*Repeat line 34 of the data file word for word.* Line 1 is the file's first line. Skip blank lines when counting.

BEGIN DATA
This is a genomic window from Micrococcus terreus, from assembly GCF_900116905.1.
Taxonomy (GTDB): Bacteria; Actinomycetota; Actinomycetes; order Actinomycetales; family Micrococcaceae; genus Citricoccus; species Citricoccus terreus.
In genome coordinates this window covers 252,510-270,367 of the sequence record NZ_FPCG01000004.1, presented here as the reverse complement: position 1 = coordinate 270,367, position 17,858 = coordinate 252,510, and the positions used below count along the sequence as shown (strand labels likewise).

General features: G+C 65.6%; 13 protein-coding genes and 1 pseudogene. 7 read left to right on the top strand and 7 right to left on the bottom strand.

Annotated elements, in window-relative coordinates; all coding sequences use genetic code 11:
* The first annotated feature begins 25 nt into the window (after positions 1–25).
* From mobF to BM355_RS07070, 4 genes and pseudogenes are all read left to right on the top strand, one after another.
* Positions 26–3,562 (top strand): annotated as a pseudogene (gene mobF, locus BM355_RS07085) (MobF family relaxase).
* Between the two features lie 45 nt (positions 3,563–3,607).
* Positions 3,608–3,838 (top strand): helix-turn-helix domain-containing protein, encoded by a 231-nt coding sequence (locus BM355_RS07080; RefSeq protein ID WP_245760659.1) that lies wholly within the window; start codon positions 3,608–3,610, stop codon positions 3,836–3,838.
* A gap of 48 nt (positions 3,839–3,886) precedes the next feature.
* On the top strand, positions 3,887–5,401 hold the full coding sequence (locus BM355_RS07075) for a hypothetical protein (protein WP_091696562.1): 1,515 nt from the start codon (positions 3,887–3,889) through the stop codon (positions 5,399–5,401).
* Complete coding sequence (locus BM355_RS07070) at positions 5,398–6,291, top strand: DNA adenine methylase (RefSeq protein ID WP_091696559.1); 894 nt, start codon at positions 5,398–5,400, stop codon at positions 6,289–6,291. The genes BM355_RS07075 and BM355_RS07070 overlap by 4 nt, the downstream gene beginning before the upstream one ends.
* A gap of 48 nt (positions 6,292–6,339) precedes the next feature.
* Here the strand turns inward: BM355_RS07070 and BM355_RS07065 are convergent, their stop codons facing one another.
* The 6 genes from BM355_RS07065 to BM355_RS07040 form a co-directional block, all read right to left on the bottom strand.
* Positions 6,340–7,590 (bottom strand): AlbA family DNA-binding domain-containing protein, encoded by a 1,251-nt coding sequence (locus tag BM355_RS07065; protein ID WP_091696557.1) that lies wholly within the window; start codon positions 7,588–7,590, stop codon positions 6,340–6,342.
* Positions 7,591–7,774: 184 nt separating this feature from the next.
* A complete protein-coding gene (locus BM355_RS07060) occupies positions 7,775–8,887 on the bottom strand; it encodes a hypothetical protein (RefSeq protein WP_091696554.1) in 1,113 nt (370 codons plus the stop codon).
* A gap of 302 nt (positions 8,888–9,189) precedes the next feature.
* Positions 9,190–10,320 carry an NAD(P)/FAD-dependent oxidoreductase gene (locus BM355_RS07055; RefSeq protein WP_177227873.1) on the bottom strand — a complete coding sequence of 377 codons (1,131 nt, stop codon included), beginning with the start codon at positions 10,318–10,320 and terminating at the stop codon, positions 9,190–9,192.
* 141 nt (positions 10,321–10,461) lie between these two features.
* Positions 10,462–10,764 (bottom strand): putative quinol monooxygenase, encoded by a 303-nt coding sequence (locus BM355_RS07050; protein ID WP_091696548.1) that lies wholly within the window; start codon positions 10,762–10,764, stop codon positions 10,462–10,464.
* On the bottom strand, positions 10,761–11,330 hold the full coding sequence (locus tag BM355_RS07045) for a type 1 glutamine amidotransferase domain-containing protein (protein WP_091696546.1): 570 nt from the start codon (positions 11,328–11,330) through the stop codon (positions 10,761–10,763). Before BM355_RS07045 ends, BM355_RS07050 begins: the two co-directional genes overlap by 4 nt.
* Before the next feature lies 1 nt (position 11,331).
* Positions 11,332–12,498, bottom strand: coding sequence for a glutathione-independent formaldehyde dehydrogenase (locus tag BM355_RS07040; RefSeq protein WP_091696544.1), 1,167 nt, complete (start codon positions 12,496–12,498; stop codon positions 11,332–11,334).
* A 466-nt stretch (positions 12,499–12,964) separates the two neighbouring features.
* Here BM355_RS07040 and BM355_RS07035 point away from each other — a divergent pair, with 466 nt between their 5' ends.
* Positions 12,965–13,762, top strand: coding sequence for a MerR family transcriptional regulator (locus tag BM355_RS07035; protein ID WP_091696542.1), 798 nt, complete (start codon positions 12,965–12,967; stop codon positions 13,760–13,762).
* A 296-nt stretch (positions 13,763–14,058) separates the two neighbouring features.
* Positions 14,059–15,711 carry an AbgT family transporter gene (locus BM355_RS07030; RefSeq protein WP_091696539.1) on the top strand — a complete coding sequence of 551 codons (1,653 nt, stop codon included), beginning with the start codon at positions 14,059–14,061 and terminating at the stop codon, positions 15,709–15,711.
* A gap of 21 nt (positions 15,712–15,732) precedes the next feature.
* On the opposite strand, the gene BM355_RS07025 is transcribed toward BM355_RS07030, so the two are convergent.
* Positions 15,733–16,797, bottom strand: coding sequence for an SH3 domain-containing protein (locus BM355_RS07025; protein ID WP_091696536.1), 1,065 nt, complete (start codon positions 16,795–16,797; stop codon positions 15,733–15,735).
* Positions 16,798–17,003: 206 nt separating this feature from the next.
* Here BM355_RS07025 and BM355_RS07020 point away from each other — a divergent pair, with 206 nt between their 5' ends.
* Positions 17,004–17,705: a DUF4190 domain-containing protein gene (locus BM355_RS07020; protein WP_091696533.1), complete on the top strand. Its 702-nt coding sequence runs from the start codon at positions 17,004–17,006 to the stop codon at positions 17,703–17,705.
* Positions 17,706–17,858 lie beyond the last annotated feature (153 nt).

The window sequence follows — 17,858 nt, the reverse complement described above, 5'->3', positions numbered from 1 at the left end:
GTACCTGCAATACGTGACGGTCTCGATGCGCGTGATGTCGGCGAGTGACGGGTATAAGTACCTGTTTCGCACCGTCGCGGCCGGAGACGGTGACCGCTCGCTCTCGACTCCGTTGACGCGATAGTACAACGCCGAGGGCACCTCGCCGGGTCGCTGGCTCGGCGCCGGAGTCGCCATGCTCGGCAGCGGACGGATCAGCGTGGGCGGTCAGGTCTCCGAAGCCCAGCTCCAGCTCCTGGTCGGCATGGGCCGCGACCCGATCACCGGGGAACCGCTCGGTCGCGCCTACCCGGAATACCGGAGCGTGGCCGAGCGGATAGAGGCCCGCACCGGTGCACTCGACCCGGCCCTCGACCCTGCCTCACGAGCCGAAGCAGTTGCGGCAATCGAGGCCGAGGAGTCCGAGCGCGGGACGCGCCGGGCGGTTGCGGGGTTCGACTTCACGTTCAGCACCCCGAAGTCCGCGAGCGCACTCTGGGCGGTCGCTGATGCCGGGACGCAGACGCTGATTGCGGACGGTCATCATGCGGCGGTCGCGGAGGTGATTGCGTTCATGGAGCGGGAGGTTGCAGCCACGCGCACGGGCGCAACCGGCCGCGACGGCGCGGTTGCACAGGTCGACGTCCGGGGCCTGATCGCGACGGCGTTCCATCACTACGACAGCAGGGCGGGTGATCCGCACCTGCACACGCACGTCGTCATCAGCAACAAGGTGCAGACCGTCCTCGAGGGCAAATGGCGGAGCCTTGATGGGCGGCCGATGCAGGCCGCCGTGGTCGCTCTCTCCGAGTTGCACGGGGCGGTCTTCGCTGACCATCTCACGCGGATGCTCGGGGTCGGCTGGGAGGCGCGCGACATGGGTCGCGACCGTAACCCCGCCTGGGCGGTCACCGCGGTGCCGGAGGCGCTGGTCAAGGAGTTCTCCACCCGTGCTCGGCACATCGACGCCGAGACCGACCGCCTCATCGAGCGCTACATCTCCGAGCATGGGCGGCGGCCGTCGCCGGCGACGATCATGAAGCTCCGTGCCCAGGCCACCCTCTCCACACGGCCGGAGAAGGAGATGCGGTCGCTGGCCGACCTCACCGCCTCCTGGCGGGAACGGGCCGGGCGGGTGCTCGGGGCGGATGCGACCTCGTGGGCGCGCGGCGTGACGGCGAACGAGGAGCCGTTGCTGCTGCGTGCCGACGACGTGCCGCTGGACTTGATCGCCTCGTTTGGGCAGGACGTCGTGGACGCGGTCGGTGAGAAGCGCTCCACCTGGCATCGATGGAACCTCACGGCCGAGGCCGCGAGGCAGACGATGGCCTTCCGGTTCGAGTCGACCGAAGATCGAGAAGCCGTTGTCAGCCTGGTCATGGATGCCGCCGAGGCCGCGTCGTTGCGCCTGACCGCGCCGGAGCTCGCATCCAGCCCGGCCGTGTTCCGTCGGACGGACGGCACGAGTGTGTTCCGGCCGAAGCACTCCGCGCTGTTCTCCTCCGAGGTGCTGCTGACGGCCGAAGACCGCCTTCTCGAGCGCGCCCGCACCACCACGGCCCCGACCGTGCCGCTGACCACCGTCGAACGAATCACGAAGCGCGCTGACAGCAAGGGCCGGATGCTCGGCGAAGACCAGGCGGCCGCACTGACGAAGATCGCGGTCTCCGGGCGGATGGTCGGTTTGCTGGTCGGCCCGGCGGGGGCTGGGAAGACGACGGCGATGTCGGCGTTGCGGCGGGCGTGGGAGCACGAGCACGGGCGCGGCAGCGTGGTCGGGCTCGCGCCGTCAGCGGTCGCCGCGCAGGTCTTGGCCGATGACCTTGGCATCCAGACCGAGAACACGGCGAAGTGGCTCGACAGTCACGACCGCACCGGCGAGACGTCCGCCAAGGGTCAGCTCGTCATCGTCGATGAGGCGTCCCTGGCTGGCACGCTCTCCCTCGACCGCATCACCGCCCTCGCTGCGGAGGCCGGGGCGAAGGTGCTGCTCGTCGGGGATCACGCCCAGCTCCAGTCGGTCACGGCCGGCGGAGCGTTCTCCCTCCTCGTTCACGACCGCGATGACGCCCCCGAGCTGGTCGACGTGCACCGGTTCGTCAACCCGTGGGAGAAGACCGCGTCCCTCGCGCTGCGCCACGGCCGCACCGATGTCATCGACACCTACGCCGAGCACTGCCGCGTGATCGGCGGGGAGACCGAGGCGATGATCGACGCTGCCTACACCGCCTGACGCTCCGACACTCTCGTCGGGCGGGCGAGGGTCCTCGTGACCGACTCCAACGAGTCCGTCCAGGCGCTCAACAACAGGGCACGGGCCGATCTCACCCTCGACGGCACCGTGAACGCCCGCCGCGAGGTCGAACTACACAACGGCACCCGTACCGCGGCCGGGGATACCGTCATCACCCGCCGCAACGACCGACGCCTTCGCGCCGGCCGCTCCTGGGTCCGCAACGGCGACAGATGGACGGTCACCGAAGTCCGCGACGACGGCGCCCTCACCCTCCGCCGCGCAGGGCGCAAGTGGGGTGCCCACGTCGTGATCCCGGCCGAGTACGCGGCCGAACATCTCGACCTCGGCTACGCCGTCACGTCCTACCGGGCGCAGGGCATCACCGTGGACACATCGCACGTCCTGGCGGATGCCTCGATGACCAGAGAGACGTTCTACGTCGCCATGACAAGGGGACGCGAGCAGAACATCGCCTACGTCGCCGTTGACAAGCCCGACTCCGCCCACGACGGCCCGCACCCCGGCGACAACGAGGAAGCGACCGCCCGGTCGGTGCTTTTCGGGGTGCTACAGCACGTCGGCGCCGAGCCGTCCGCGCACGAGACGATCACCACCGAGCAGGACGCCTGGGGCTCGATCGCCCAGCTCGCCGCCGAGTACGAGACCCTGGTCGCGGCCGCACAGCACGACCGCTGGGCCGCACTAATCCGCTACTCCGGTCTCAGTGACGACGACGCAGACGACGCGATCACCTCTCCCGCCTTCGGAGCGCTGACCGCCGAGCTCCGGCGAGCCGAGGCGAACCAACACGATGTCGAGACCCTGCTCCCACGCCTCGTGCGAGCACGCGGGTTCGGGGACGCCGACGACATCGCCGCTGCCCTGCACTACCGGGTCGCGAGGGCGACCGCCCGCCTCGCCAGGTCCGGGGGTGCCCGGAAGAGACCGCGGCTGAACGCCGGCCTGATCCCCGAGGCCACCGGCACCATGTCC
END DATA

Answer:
* Positions 15,733–16,797, bottom strand: coding sequence for an SH3 domain-containing protein (locus BM355_RS07025; protein ID WP_091696536.1), 1,065 nt, complete (start codon positions 16,795–16,797; stop codon positions 15,733–15,735).